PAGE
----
Pumpkin picking time is an anxiously anticipated fall activity for many. If you’ve planted and nurtured a crop of pumpkins in your garden, you’ve undoubtedly been eager to harvest the fruits of your labor.
Before you get overzealous, it is vital to learn how and when to harvest pumpkins off of their vines so that you can get the most longevity out of your harvest. Whether you are picking pumpkins for food or as festive décor, check our tips for enjoying a bumper crop of pumpkins that lasts.
It is essential to be able to decipher when pumpkins are prime for picking. Pumpkins are fully ripe when they have a firm rind, and they have a robust color throughout. Pumpkins should have hard exterior shells that resist denting when you press a fingernail to them.
To further ensure their ripeness, you can also tap on the rind, and you should hear a nice hollow thump like a drum. Pumpkins should never be picked purely based on the desired size, but rather on expected size per variety. Plant your pumpkin varieties to suit your desired size expectations. It’s also important to decide when to plant pumpkins to ensure they’re ready to harvest when you need them. Harvesting pumpkins when they are fully mature makes them better suited for storing, and they will last longer.
When to Harvest Pumpkins
Once you identify that your pumpkins have reached their desired ripened state, start your pumpkin harvest on a dry day after the first hard frost. The frost will cause the vines to wither, but the pumpkins will withstand the elements.
Select a sharp knife or garden shears and cut the thick stem approximately three to four inches from the top of the pumpkin. This sized stem will help to ward off decay.
Once cut from the vine, use care when moving the pumpkins. Always carry pumpkins from the bottoms and not by the stems, although it may be tempting to do so.
Stems are rather delicate and can break off easily, exposing the pumpkin premature rot, pests, and disease. Although rinds are hard to the touch, they can still be dented, dinged up and bruised, so transport them gently.
Curing and Storing Pumpkins
Pumpkins can be stored for two to three months if properly cured and kept. Pumpkins require curing for about ten days. Lay them in an area where the temperature is approximately 85 degrees to properly prepare the rind for storage.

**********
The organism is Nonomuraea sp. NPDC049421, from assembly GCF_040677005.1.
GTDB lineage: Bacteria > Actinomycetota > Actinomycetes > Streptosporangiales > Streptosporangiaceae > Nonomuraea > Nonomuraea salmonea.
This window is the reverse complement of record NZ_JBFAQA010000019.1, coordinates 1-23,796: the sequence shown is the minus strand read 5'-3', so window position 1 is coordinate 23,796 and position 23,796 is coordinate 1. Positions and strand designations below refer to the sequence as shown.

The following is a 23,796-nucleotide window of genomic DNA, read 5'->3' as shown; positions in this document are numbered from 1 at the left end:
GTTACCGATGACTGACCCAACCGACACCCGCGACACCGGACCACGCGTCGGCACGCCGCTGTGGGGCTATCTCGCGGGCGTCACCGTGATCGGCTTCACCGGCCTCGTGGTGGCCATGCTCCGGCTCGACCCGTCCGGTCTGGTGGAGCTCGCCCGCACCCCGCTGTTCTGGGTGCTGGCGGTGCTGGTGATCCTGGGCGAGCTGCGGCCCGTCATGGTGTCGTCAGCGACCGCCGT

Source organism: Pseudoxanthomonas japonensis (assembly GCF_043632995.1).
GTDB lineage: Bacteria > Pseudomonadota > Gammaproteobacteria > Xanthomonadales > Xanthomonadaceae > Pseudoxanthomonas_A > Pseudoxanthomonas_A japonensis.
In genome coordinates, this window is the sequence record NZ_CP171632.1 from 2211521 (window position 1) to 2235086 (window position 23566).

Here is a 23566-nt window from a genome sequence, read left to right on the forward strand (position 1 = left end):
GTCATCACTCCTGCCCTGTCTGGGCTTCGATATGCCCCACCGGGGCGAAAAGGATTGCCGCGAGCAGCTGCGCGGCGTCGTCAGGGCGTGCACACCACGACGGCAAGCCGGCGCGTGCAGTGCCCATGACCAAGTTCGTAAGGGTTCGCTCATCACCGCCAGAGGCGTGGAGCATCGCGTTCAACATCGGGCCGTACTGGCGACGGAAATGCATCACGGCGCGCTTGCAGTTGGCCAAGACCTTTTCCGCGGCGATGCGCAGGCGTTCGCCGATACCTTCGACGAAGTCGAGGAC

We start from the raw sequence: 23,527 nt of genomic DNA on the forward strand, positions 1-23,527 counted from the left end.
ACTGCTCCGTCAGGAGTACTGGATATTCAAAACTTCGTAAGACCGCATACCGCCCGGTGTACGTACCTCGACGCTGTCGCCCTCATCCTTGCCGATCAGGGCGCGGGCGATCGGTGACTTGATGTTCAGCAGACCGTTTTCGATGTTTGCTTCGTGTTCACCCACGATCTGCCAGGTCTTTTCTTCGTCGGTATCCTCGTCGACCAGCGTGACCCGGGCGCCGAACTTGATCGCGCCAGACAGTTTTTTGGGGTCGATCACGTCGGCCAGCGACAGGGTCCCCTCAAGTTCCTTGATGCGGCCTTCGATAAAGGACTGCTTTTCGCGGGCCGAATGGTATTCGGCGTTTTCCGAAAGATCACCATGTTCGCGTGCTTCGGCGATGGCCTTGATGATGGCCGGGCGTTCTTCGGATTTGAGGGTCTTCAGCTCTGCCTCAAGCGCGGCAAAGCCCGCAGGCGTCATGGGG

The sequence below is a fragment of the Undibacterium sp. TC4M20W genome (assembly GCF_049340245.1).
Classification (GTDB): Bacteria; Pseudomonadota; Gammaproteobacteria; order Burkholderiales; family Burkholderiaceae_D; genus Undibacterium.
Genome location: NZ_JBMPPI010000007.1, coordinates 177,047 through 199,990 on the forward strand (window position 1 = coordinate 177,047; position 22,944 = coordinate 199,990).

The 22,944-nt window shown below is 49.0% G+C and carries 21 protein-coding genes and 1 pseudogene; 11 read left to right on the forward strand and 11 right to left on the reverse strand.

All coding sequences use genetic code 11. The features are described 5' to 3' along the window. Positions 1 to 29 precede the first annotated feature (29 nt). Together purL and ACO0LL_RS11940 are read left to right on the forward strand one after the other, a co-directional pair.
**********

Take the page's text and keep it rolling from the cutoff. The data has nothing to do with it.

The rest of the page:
After curing, store pumpkins in a cool and dry environment. Do not stack or pile up pumpkins. Instead, place them in a single layer where the rinds do not touch each other. Stacking or touching pumpkins will decrease air circulation, which can lead to decay of the fruit.
Pumpkins genuinely come in all shapes, colors, sizes, and textures. By carefully selecting your pumpkin varieties, you can create a harvest full of the desired look, size, and taste of your fruits.
In discussing when to harvest pumpkins we determined that it is vital to pick pumpkins only at their peak of ripeness, so selecting the right variety for you is essential. Luckily, there are hundreds of types to choose from, from those that can fit in the palm of your hand to prizewinners that would need heavy equipment to lift.
‘Jack Be Little’ are perfect little pumpkins that abundantly cling to their vines and will fit in the palm of your hand when mature. They come in white and orange varieties and make charming decorations in the fall.
‘Small Sugar’ pumpkins are the quintessential pumpkin for cooking up in pumpkin pies.
‘Big Max’ is a prize-winning pale orange giant that can grow up to 300 pounds!
‘Connecticut Field’ pumpkins are a high- yielding, heirloom variety of large carving pumpkins that is sure to please. They grow to 15 to 25 pounds in size and have a classic pumpkin look and texture to their skins.
‘New Moon’ is a cultivar that boasts bright white smooth skin and tender flesh. It is a unique option for carving!
‘Cinderella’ boasts bright orange, showy fruits that are straight from a fairytale. They are great tasting and often used in pumpkin pie.
‘Fairy Tale’ pumpkins look like something out of a storybook. They have deep curved ridges and a milder toned rind than the traditional pumpkin cultivars. It is a French heirloom variety and is excellent for baking and cooking up into pies.
‘Blue Lakota’ falls into shades of blues and greens and is slightly ribbed in texture.